Piers Helm of Creative Nuts explains the process of creating the glamorous intro for the BBC's annual primetime show.
Now into its 14th year, Strictly Come Dancing is one of BBC One's most successful primetime Saturday night shows, partnering 15 celebrities with professional dancers over a 14-week competition to find the best ballroom and Latin dancer.
The on-screen graphics need to reflect the glitz and glamour of the show, and each year this is down to Piers Helm of Creative Nuts, creative director and co-owner of a boutique motion graphics studio based in Soho, London that specializes in title sequences, channel branding and promos. Helm won the pitch for the very first show in 2004 and has been creating and developing them ever since, refining the sequence and graphics for each series.
While the overall structure of the intro sequence remains familiar, the technology has changed drastically since its first outing in 2004. "What's interesting about the Strictly titles is that they've spanned many technological improvements," says Helm. "From the original titles filmed in SD on Betacam, using real objects and curtains and a real mirror ball, to the move to a 100% HD workflow. During the early days a few assets were created in Cinema 4D while I was learning the program. Now everything is created in Cinema 4D and After Effects apart from the dancers! Who knows, in ten years' time even those could be done in Cinema 4D, too!"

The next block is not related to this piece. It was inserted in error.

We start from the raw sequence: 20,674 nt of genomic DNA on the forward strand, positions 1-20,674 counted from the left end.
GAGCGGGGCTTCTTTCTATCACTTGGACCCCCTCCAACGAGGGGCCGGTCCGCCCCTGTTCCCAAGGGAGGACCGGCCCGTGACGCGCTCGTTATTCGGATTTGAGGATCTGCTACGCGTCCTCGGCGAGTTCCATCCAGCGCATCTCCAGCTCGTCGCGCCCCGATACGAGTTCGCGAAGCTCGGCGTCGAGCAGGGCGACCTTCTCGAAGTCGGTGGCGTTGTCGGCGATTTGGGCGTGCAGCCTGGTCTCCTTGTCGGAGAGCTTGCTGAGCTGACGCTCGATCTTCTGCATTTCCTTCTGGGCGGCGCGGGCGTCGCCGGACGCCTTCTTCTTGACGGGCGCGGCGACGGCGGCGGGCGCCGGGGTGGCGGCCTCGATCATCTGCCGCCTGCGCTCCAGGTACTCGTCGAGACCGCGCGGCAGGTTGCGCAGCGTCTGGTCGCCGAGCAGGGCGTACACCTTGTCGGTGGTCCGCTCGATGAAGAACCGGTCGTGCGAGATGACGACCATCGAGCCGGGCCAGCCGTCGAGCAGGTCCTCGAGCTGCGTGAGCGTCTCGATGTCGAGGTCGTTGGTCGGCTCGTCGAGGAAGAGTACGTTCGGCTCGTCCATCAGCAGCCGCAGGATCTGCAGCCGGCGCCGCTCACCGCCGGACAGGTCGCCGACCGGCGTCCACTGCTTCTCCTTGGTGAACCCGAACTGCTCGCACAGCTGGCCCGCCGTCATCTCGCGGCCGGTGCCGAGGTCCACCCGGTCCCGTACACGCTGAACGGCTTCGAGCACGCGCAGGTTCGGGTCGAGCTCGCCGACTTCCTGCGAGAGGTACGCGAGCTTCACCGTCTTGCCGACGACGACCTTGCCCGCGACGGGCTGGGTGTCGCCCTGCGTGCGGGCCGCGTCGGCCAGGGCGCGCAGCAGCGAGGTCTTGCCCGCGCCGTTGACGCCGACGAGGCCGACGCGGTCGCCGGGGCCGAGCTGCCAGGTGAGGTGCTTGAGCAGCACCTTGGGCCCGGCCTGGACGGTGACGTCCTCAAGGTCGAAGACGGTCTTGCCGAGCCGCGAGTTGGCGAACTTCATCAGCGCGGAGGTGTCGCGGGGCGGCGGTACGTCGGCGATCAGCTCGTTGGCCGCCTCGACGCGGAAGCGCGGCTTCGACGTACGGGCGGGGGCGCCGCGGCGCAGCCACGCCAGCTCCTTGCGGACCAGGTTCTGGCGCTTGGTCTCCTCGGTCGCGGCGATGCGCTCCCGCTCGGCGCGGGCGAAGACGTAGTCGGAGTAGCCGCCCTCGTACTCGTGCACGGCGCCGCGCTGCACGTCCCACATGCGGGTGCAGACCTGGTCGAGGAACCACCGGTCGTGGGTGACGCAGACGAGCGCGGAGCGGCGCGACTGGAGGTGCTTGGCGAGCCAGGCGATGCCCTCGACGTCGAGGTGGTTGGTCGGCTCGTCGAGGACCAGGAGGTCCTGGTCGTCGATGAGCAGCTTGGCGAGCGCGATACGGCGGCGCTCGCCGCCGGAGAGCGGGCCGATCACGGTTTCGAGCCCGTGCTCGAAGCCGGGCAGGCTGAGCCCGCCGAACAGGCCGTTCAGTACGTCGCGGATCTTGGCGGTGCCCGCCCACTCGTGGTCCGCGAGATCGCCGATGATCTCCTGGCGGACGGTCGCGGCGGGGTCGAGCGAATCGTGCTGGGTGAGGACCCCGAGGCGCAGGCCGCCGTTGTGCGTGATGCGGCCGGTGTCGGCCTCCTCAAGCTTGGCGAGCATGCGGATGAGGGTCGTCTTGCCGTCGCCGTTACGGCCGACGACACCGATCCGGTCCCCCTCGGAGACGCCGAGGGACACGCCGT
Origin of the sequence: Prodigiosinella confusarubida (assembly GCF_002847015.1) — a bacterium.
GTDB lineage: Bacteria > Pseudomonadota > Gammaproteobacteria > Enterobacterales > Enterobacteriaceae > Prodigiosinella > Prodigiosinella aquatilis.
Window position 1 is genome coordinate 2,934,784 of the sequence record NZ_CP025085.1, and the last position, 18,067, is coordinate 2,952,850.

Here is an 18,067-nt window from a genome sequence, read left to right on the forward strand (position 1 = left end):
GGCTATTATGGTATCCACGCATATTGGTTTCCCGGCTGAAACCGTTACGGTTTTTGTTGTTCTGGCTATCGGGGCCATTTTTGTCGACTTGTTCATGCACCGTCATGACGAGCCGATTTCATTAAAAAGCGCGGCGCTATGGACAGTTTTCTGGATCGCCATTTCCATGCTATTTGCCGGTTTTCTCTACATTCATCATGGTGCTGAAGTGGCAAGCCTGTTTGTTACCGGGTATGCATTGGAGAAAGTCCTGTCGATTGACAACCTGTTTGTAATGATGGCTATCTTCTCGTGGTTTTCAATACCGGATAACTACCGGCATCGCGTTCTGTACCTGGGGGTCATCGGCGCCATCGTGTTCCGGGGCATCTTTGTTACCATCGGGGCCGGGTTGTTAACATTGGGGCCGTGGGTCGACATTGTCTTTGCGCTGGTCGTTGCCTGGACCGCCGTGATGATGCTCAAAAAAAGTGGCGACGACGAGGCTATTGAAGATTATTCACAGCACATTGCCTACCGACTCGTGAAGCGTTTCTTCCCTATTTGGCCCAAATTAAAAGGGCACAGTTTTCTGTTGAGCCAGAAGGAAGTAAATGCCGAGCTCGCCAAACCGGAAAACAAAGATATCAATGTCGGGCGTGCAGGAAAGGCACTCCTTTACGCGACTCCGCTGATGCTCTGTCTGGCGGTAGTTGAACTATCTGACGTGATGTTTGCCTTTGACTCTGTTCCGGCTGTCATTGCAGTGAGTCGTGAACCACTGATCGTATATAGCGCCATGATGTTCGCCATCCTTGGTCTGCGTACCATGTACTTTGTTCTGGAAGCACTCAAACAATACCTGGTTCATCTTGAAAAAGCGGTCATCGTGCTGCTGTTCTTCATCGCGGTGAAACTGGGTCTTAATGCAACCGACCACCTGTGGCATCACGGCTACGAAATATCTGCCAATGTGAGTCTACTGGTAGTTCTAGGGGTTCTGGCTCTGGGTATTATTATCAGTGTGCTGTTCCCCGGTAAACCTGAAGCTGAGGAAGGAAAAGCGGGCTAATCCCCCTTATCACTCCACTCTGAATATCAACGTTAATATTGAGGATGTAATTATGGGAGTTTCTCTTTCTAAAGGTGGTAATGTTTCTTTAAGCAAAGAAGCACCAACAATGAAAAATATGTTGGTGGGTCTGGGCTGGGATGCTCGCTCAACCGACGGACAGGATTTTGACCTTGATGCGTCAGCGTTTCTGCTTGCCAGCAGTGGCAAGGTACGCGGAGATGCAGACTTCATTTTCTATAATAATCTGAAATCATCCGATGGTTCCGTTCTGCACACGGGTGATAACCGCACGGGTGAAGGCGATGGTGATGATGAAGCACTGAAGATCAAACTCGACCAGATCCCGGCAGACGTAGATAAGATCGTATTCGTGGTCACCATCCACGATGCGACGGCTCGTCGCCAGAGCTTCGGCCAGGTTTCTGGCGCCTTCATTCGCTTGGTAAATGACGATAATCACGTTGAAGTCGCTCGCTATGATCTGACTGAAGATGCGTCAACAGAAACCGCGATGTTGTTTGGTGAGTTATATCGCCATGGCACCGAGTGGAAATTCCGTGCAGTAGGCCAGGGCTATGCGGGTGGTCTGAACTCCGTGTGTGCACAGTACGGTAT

To find out more, visit this link.